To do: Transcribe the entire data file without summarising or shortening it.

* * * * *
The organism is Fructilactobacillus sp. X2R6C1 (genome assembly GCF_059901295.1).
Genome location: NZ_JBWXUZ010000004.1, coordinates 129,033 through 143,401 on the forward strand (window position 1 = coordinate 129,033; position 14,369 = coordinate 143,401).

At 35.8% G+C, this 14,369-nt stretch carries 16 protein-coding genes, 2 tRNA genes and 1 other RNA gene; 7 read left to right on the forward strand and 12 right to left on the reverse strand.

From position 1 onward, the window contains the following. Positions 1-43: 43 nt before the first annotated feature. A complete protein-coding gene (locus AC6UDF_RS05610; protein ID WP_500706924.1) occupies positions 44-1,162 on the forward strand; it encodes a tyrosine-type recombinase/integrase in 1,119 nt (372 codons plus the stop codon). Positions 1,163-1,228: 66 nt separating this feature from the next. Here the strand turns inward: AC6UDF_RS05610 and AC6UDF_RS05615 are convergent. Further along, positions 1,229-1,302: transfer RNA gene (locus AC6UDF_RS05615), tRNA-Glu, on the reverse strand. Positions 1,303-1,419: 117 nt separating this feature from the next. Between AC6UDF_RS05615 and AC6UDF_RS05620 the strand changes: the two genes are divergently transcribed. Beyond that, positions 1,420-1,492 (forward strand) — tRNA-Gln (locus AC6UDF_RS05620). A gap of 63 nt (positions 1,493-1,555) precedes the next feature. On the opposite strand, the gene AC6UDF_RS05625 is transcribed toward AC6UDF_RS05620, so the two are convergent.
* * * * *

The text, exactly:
The organism is Fructilactobacillus sp. X2R6C1 (genome assembly GCF_059901295.1).
Genome location: NZ_JBWXUZ010000004.1, coordinates 129,033 through 143,401 on the forward strand (window position 1 = coordinate 129,033; position 14,369 = coordinate 143,401).

At 35.8% G+C, this 14,369-nt stretch carries 16 protein-coding genes, 2 tRNA genes and 1 other RNA gene; 7 read left to right on the forward strand and 12 right to left on the reverse strand.

From position 1 onward, the window contains the following. Positions 1-43: 43 nt before the first annotated feature. A complete protein-coding gene (locus AC6UDF_RS05610; protein ID WP_500706924.1) occupies positions 44-1,162 on the forward strand; it encodes a tyrosine-type recombinase/integrase in 1,119 nt (372 codons plus the stop codon). Positions 1,163-1,228: 66 nt separating this feature from the next. Here the strand turns inward: AC6UDF_RS05610 and AC6UDF_RS05615 are convergent. Further along, positions 1,229-1,302: transfer RNA gene (locus AC6UDF_RS05615), tRNA-Glu, on the reverse strand. Positions 1,303-1,419: 117 nt separating this feature from the next. Between AC6UDF_RS05615 and AC6UDF_RS05620 the strand changes: the two genes are divergently transcribed. Beyond that, positions 1,420-1,492 (forward strand) — tRNA-Gln (locus AC6UDF_RS05620). A gap of 63 nt (positions 1,493-1,555) precedes the next feature. On the opposite strand, the gene AC6UDF_RS05625 is transcribed toward AC6UDF_RS05620, so the two are convergent.